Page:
Get Clear on Your Characters with GMC (Plus a Free Character Profile Template!)

Something I tackled in my most recent screenwriting assignment was getting clear on who the characters are and what motivates them, especially since they weren’t my original characters. This project was a rewrite of a writer-producer’s script so the characters were his, though they now feel like “ours.”

Part of the process of getting there was working through the characters’ GMC (goals, motivation, and conflict) to understand them more deeply.

Cathy Yardley first introduced me to GMC. I’ve done some plot work with her on other projects, and loved her book series where she describes the concept of GMC. The book series is offered collectively in print as Rock Your Writing, also available in a six-part Kindle series, including Rock Your Plot and Rock Your Revisions. She recommends another book called GMC: Goal, Motivation, and Conflict, The Building Blocks of Good Fiction that I found helpful as well. (Amazon links for all of these books are in the References section, below.)

What I find most useful about GMC is that it gives me a way into my character’s head.

The jury is still out on whether or not I’m more of an intuitive writer (one who excels in character and dialogue but has a hard time with plot and structure) or a conceptual writer (one who does well with plot and structure but struggles with the character and dialogue). So far, my take is that I’m more of a conceptual writer.

In any case, it helps me to have a character profile for each character I’m working with, and adding GMC to my character profiles has been exceedingly helpful, so I’m sharing it with you. (This would be a useful tool for creative non-fiction writers too!)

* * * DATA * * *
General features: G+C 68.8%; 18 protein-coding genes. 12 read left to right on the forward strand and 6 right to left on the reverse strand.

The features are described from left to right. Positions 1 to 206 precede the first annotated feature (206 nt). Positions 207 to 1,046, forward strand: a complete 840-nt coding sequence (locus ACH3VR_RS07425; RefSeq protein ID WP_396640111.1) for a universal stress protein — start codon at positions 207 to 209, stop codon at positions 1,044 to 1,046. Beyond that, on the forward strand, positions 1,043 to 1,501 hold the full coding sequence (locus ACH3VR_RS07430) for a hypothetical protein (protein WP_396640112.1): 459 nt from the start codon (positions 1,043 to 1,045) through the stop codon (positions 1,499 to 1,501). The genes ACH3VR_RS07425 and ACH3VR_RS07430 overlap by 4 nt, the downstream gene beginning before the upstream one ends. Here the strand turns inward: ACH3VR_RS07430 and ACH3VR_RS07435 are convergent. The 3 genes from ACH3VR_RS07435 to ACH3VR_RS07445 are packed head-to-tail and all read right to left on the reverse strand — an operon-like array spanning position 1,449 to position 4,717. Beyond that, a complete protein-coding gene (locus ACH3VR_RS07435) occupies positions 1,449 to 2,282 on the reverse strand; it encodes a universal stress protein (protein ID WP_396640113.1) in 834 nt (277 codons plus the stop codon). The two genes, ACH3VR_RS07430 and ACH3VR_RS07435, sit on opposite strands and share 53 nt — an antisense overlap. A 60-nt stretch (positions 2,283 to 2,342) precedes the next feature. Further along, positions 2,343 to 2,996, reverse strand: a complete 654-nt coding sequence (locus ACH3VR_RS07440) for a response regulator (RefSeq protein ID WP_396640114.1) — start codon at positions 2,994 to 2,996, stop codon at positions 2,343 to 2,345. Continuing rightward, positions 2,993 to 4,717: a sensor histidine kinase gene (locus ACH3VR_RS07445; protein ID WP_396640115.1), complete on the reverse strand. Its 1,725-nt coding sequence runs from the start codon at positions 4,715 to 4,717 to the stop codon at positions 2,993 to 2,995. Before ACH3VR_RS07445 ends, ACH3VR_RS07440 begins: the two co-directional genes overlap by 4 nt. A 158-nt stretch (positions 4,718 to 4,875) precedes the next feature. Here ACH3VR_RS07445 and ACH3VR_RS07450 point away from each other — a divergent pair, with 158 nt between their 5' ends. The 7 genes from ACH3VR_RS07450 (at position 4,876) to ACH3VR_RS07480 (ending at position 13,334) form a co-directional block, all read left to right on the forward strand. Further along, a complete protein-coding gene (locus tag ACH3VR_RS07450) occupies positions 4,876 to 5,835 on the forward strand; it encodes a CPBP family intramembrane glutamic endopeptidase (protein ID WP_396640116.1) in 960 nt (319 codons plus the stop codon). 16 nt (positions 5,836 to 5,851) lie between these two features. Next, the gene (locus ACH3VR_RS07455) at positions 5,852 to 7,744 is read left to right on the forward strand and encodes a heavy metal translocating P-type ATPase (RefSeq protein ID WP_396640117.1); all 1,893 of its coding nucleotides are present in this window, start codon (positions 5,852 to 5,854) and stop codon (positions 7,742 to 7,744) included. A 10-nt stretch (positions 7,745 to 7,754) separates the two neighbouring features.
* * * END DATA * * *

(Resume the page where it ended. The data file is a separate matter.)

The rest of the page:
Note: If you’re interested in seeing my entire character profile template, you can download a copy of it at the end of this post. 

How GMC Works

We break goals, motivation, and conflict down into both external and internal GMC. This helps us understand both what’s driving the character externally and internally. This syncs up nicely with Shawn Coyne’s External Content Genre and his Internal Content Genre, though they are different tools (I’ll write about this more in a future post — The Story Grid* methodology has completely rewired my brain for story in an incredibly useful way).

Here’s an explanation of External and Internal GMC.

External GMC

  • The character’s EXTERNAL GOAL is the WHAT they are trying to achieve or accomplish by the story’s end. This cannot be vague in any way. Cathy Yardley once told me that an external goal has to be something that you can easily check off in a box when it’s done. For example, disable the bomb, check. Or, catch the bad guy, check. It can’t be something like “get my mom to approve of me,” because it can be too unclear about whether or not that has actually occurred (although I suppose it could be verbally said, “I approve of you” but there’s still room for interpretation — does she actually mean it, etc.).
  • The character’s EXTERNAL MOTIVATION is WHY they are trying to achieve that goal. What reason do they have for trying to reach their goal? What’s at stake, what are the consequences if they don’t make whatever it is happen? That’s their why. For example, everyone in the building will die (if the protag doesn’t disable the bomb). Or, the bad guy may kill again. This can be considered the “Because” clause.
  • The character’s EXTERNAL CONFLICT is the OPPOSITION to achieving the goal. What or who gets in the way? Usually this is the antagonist but it could also be the establishment, the environment, etc., if it’s a human against the state or human against the world kind of story. This could also be considered the “But” clause if you think of these as a sentence.

For example: Carly wants to disable the bomb because otherwise hundreds of people will die, but the antagonist has hidden the bomb and is taunting Carly with killing people one by one as clues until she finds it. 

Internal GMC

  • The character’s INTERNAL GOAL is about HOW the character is trying to feel or hoping to feel. It may or may not be tied to the external goal. And it probably isn’t something that can be ticked off in a check box. It’s more of a feeling state, such as happiness or independence, or vengeance. It can also be a spiritual goal. The internal and external goals CAN be in alignment but they can also not match up — which can create excellent internal conflict for your character. (Don’t forget, we want them to suffer — our readers and viewers want to worry about our characters, that’s why they’re there!)